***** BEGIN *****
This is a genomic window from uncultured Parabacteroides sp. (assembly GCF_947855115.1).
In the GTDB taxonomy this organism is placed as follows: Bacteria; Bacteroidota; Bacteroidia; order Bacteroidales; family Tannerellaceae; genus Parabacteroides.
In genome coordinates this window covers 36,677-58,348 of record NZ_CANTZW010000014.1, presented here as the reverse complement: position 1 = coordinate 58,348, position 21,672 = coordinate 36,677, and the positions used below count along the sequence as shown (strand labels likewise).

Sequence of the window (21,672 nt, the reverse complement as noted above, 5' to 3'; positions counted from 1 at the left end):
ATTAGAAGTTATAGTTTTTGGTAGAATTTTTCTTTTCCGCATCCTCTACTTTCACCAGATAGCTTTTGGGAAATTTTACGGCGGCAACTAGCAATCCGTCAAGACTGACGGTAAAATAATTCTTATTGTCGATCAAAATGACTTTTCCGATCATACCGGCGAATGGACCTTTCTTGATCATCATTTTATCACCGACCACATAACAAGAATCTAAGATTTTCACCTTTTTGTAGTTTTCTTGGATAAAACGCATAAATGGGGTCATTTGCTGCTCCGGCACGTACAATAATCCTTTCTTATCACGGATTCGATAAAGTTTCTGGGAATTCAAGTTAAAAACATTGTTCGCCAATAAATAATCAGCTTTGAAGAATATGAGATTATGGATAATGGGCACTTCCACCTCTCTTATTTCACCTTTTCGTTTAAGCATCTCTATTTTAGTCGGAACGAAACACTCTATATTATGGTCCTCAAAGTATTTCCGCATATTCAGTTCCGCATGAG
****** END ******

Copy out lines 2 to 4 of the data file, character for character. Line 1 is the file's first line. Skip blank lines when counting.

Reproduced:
In the GTDB taxonomy this organism is placed as follows: Bacteria; Bacteroidota; Bacteroidia; order Bacteroidales; family Tannerellaceae; genus Parabacteroides.
In genome coordinates this window covers 36,677-58,348 of record NZ_CANTZW010000014.1, presented here as the reverse complement: position 1 = coordinate 58,348, position 21,672 = coordinate 36,677, and the positions used below count along the sequence as shown (strand labels likewise).

Sequence of the window (21,672 nt, the reverse complement as noted above, 5' to 3'; positions counted from 1 at the left end):